(2) that Act XX of 1954 included within its ambit power-loom manufactured cloth was made clear by the Press Note issued by the Government.
7. It is contended for the petitioner that the Commercial Tax Officer was labouring under a misapprehension in regard to the Government Order. The learned counsel contends that under Act XX of 1954 two categories of goods were not brought to additional tax: (1) goods manufactured by power-loom and (2) mill goods whose warp count was less than 17s. Act III of 1956 brought to tax both the above categories for the first time. Relief under the G.O. was granted to both of them. The Commercial Tax Officer in rejecting the claim for refund on the ground that the goods manufactured and sold were of a higher count than 17s, committed an error in that he ignored the fact that the power-loom products were not at all liable to tax under Act XX of 1954. As the G.O. gave him relief in regard to such goods his claim for refund could not be rejected on the ground that the cloth manufactured was above the count of 17s. I am of opinion that the argument is well-found. Implicit in the order of the Commercial Tax Officer is the view that there is no distinction between mill and power-loom products. He held that the power-loom products would be covered by Act XX of 1954 itself, and unless the petitioner were able to show, that the yarn employed by him was less than the count of 17s, he would not be entitled to exemption. Reliance was placed by the Officer for the view he took on the press note issued by the Government. I cannot see how the officer could take note of the press note in construing a statutory provision like the one contained in Act XX of 1954. A statute has to be construed on its terms. A construction placed by the executive of the Government on a statute cannot obviously bind a judicial or a quasi-judicial tribunal. This is particularly so in a taxing enactment. No person would be liable to tax unless he is brought within the terms of the taxing statute. The question whether the power-loom yarn would come within Act XX of 1954 will have to be decided on the terms of the statute and not on the basis of the press note issued by the Government.
8. Section 2(b) of Act XX of 1954 only refers to cloth etc. made in mills. In the affidavit filed in support of the petition, it is stated that a power-loom is not a mill and the cloth produced on power-looms would not be liable to the additional tax. No counter affidavit has been filed controverting this statement that a power-loom is not a mill. The learned Additional Government Pleader contended that mill goods would include power-loom goods, as the essential element in both of them would be employment of machinery. I cannot agree. Mill cloth is a familiar variety of cloth and everybody knows what a mill is. In popular language, a power-loom cloth is never associated with a mill cloth. I am therefore of the opinion that when Section 2(b) of Act XX of 1954 enacted that mill cloth would be liable to additional tax, it did not include power-loom cloth. The learned counsel for the petitioner referred to the statement of objects and reasons for the enactment of Act III of 1956 to show that the legislature itself was alive to the distinction between the two. A section in an enactment cannot be construed in the light of the statement of objects and reasons. But it is a familiar principle of interpretation that in order to ascertain the true scope of a statute, it will be open to the Court to look at the state of law as it existed before and the mischief which was intended to be remedied by the subsequent statute. Therefore for the purpose of ascertaining the scope of Act III of 1956 and the necessity for the legislation or the mischief it intended to rectify the Court could look into the statement of objects and reasons. Adverting to the previous law it states,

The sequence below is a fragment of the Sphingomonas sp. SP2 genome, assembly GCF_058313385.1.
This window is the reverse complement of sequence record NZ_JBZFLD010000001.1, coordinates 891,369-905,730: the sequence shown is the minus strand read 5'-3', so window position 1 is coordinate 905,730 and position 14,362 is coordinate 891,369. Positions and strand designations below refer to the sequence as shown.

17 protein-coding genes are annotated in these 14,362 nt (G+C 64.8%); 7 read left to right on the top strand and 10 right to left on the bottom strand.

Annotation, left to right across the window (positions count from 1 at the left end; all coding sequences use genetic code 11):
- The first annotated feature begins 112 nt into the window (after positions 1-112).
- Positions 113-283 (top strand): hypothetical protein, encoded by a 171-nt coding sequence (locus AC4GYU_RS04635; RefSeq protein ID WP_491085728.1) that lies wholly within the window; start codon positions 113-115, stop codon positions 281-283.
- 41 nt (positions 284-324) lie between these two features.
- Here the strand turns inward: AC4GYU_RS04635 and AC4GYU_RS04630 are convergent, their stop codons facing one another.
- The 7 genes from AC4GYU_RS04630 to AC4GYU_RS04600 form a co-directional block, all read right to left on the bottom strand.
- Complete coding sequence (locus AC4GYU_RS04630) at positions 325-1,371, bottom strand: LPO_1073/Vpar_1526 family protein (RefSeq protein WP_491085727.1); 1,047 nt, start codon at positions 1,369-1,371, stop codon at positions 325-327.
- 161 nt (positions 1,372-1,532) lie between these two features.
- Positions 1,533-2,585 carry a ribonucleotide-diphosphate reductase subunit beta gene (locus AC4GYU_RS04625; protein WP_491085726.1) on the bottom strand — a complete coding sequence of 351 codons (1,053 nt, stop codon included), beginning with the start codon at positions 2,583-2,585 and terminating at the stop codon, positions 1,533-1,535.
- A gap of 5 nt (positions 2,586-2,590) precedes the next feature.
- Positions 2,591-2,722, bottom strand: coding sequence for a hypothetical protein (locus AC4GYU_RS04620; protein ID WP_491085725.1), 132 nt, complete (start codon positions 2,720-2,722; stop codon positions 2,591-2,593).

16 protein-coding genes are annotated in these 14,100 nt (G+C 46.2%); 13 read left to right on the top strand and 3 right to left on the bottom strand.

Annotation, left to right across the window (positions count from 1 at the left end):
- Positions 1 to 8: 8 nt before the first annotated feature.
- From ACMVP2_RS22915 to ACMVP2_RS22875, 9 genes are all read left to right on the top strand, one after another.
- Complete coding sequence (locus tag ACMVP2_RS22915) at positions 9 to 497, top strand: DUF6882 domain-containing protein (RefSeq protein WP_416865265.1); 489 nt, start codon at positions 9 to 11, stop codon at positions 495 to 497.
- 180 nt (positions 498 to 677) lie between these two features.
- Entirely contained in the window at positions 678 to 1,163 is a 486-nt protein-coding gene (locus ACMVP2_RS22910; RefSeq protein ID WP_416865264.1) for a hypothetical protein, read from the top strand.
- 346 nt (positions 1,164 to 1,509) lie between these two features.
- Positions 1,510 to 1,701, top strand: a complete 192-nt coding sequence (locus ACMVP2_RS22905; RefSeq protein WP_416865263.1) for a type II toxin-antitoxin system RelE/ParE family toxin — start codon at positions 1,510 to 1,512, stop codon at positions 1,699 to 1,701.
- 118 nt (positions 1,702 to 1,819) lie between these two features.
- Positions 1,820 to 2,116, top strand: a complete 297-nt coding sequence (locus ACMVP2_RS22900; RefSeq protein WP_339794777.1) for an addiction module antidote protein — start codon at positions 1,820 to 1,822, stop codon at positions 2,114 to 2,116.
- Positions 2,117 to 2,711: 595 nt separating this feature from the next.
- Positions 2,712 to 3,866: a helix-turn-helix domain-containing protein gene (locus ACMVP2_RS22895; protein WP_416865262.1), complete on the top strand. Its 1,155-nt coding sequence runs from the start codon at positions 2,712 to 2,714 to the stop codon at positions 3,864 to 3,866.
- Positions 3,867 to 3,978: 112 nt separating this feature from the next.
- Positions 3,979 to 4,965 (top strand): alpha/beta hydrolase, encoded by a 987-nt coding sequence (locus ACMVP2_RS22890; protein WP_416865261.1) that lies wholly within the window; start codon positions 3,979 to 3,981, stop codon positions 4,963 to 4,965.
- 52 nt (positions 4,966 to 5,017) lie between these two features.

It has been pointed out that all kinds of cloth mentioned in Section 3(2) of the Act can be made in power-looms run in places other than mills, and that power-loom cloth made in a mill cannot be distinguished from that made in a place other than a mill.
9. What is implicit in this passage is that a power-loom cloth is distinct and differently understood from the mill cloth. I am of opinion that the object of the legislature while enacting Act III of 1956 would indicate that the enactment was necessary to bring into the taxation scheme the power-loom cloth which till then escaped taxation. That would support the view come to earlier namely, that the word 'mill' used in Act XX of 1954 did not include a 'power-loom.'
10. The learned Additional Government Pleader then contended that this Court would have no jurisdiction to issue a writ of certiorari, as what the Commercial Tax Officer did was merely to decline the granting of a refund in respect of which the petitioner had no statutory right. A similar argument was advanced on behalf of the Government in W.P. Nos. 832 to 834 of 1958 and a Bench of which I was a member rejected that contention. When the Board of Revenue directed the Commercial Tax Officer to dispose of the application of the petitioner for relief under the terms of the G.O. the officer should be held to have been entrusted with a public duty and if he, by an erroneous view, declined to perform that duty it would be open to this Court to correct it under Article 226 of the Constitution. The learned Additional Government Pleader advanced a further contention namely that the 'Government Order was only an administrative direction, and on the analogy of the cases decided under the Motor Vehicles Act, he contended that a disregard or a wrong construction of such administrative direction would not be justiciable and that therefore no relief could be given to the petitioner under Article 226 of the Constitution. There is however a distinction between the case under the Motor Vehicles Act and the present case; the principle of those decisions will not apply to the present case. Under the Motor Vehicles Act the tribunal is vested with statutory authority; in performing its quasi-judicial duties, it could rely upon certain administrative directions issued by the appropriate authority. A disregard of its administrative direction by the quasi-judicial authority under the statute was held not to attract the writ jurisdiction of this Court. Here the Commercial Tax Officer is not exercising any independent or statutory jurisdiction of his own. He, as a subordinate of the Government, was directed to do a public duty and if he failed to do that duty on a misapprehension of the scope of the very direction given to him it should be open to this Court to issue an appropriate writ.
11. The rule nisi is therefore made absolute. The result will be that the Commercial Tax Officer will have to dispose of the petitioner's claim for refund afresh. The petitioner will be entitled to costs. Advocate's fee Rs. 100.